COLUMN: Experiences as someone who is aromantic and not asexual


Ian Stobaugh, Columnist

For those who may remember my column about being aromantic, you may have seen the part where I mentioned how I’m not asexual. I feel like a lot of people glossed over that part or ignored it. But it’s an important part of my identity, and I want to share a bit of my experience.

I’m aromantic and allosexual. The short term in the community is “aroallo,” or “alloaro,” depending on what someone prefers. Aroallo people experience little to no romantic attraction, but they experience sexual attraction like the majority of people. In a world where sex and romance are so intertwined, and in a culture where sexuality is so shamed and ignored, it feels like a struggle to connect with the people around me.

When most people hear about aroallo people as a concept, they think that we’re automatically predators or that we’re “easy.” There’s also a horrible misconception that aroallo people lead people on to take advantage of them. I’m here to say that all of these are harmful stereotypes aren’t true at all. In fact, a big ongoing discussion in the aroallo community is about consent and making intentions clear before getting intimate with anyone. Our community is quite the opposite from what people assume of us, believe it or not.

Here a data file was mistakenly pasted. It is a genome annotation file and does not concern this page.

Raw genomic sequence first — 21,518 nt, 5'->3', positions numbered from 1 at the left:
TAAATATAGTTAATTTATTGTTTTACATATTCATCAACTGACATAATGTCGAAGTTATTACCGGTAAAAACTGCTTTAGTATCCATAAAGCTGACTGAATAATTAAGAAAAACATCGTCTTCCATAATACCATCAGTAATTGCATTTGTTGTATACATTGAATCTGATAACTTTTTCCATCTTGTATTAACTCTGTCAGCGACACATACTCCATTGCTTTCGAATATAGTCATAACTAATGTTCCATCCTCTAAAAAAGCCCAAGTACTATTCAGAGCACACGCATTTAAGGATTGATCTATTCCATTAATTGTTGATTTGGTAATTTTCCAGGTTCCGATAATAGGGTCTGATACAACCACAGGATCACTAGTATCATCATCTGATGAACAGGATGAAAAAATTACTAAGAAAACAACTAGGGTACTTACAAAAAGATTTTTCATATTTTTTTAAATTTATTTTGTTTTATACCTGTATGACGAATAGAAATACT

Another harmful misconception is that since we experience sexual attraction and not romantic attraction, we consent to anything sexual. This is never true. Someone’s sexuality doesn’t equal consent. I cannot tell you the amount of times where I’ve come out to people as aroallo when first meeting them and how fast the conversation went from small talk to sex. Bottom line: if I’m not close to you, I don’t want to hear what turns you on or who you find attractive. I would rather not hear anything about that, actually. I promise you that if we’ve only been talking for ten minutes, I couldn’t care any less.

Aroallo people are not automatically hypersexual, nor are we predators. All we want is a place in this world where we can be ourselves without being avoided or put into uncomfortable or dangerous situations. I want to be able to come out to people without their automatic disapproval. Sexuality is an important part of our identity. Even if someone is asexual, they can feel defined and empowered by their lack of sexual attraction. We all have different experiences with sexuality, and I believe that all of our experiences should be valued and heard. I feel the same amount of sexual attraction as allosexual people who experience romantic attraction, so why am I villainized for it? Why am I so different? And why do people refuse to be educated about people like me?

Ian Stobaugh is a freshman German major. He can be contacted at 581-1812 or [email protected].